However, if the weather plans to dip into the frigid parts of the thermometer, find a spot with southeastern exposure; that is, you’ll want to place your campsite closer to the western edge of a clearing, if you find one. The morning sun (from the east) will help warm you up from a frosty night and dry the tents from any morning dew, while the shade from the trees (on the west) will shield you from the warmer afternoon sun.
Learn the kinds of plants and trees that inhabit the area you’ll be camping in. Laying out your spread in a field of pretty red and green poison oak bushes or taking your daily constitutional in a patch of sumac is no way to spend a holiday. Know before you go.
Weather or Not
Outstretch your arm towards the setting sun with your hand sideways and your fingers facing you. For every finger’s width between the sun and the horizon, you have 15 minutes of daylight left. Is your tent up yet? Before you do so, anticipate how the terrain could work in your favor (or not) if the weather intensifies. Are you camping in a potential flood zone from an inundated river, a wind tunnel because of a narrow canyon, or under a tall lone tree that can attract lightning? The sun might be setting beautifully in 45 minutes, but there could be a blackened cumulonimbus tumbling just on the other side of the foothills.
Rain: If you’ve brought the proper gear, rain shouldn’t be a problem. That is, as long as you’re not camping in a depression or at the edge of a river or stream. If rain is forecasted, dig a shallow moat around your tent/ground tarp and an escape trench for any runoff to drain away. Remember, one-half inch of rain falling on 20 square feet of ground produces 125 gallons of water, easily enough to wash you away.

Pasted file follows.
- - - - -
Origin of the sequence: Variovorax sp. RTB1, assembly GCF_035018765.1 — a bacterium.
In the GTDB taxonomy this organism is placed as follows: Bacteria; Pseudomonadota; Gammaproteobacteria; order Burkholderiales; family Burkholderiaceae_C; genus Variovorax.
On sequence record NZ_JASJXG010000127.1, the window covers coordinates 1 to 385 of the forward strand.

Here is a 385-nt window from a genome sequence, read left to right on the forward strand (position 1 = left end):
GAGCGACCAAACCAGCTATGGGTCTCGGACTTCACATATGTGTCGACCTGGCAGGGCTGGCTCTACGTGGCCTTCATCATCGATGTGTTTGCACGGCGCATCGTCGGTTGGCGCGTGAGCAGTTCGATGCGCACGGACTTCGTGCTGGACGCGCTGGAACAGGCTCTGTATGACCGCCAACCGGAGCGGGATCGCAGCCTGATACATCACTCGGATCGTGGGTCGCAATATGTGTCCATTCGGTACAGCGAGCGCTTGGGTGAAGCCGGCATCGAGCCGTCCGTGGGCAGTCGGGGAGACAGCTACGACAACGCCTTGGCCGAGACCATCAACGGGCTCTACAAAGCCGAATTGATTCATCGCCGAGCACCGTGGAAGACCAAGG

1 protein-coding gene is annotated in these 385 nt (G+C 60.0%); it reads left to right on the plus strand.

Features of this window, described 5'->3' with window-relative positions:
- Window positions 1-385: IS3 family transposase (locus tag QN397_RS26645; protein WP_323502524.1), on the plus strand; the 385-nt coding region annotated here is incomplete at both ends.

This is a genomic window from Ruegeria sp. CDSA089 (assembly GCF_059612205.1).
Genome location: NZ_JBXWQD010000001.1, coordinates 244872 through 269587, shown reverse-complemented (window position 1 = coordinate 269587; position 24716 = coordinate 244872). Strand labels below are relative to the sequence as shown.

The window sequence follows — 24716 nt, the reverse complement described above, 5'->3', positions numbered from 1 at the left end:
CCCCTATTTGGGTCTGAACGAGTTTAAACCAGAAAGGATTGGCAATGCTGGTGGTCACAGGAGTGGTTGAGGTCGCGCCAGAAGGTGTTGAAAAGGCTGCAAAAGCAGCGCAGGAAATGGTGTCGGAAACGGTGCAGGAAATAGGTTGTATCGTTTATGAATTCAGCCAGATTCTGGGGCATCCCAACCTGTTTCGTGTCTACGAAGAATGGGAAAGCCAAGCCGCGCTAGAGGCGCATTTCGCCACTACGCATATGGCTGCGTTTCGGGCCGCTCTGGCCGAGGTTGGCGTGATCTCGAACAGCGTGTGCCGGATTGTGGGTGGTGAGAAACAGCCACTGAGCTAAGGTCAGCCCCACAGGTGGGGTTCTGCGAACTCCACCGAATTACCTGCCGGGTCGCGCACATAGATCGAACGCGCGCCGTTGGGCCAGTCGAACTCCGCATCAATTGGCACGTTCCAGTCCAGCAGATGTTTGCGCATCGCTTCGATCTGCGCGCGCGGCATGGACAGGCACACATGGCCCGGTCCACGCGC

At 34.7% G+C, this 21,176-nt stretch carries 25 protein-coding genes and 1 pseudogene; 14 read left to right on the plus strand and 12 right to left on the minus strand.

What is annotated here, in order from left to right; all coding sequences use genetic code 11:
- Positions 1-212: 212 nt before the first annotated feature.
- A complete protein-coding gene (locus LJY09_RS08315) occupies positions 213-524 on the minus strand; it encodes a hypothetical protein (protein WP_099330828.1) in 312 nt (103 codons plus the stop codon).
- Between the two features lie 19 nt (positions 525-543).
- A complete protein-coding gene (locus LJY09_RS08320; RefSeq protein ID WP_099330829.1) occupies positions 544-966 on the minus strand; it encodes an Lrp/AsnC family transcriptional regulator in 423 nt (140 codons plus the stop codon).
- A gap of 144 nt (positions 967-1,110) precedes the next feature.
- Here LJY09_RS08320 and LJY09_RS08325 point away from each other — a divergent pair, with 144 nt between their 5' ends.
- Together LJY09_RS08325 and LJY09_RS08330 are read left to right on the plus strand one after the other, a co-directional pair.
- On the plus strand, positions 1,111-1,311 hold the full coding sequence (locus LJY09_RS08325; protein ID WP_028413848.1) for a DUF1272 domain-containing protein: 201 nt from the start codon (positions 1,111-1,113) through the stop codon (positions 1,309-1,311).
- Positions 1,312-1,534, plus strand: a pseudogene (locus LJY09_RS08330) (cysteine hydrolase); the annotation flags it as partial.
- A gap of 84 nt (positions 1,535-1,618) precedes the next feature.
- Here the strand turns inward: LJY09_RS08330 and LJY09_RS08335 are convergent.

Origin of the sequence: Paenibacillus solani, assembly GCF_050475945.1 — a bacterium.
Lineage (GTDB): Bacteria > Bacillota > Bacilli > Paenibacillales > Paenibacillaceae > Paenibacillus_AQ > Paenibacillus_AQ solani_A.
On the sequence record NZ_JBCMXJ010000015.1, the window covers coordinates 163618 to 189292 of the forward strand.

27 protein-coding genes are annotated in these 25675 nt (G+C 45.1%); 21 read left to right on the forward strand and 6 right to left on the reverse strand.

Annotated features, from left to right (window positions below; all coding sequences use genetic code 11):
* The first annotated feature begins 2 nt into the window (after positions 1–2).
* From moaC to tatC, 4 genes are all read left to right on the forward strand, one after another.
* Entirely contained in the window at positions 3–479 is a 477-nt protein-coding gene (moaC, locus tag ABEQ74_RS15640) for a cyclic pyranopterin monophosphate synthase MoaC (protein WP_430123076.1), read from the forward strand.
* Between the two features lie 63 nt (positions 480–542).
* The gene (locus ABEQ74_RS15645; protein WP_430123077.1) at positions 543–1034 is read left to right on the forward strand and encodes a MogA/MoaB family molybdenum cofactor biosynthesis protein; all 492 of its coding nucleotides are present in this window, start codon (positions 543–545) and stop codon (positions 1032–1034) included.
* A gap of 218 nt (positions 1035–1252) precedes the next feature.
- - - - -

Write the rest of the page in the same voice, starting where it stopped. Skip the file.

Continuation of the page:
Wind: Mother Nature can be unforgiving, and she often displays her devilish sense of humor during high winds. Even though that dead branch has been clinging to the tree above your tent for more than 35 years, a stiff breeze could bring it down tonight. Be aware of what’s above you as well as around you. Boulders teetering on a precipice, branches hanging loose, downed trees precariously on edge, and even large bushes, can all be uprooted during a windstorm.
Don’t be caught on a flat open area during a windstorm. Instead, find a windbreak such as a pile of boulders or a stand of mature trees. Remember that breezes blow up canyons during the day and down them at night.
Lightning: One of the most powerful forces in nature, lightning can produce temperatures up to 50,000 degrees and electrical charges up to 100 million volts, both of which will kill you faster than you can blink. In nature, trees are the most vulnerable to lightning strikes, so being around a tree during a lightning storm is extremely dangerous. Lying on the ground in your tent during a lightning storm only maximizes your chances of getting injured if you are near a tree. Avoid the tallest trees (or the only tree) when picking your campsite. If it becomes too severe, hunker down in your vehicle until the worst has passed—sure, it’s not camping, but it’s not dying either.
Snow/Avalanches: Always look up. Nothing ruins a camping trip like unforeseen snowfall, and nothing will ruin your life like an unexpected avalanche. Since most avalanches happen during or just after a heavy snowfall, avoid those areas if possible. Keep your campsite away from hills with slopes that are 30 to 45 degrees, as they are most prone to avalanches (now you know why your compass has an inclinometer). As well, don’t set up your site under trees laden with snow (and especially don’t build a fire under one). Though the weight can vary (fluffy snow weighs less), one cubic foot of snow can weigh around 15 pounds.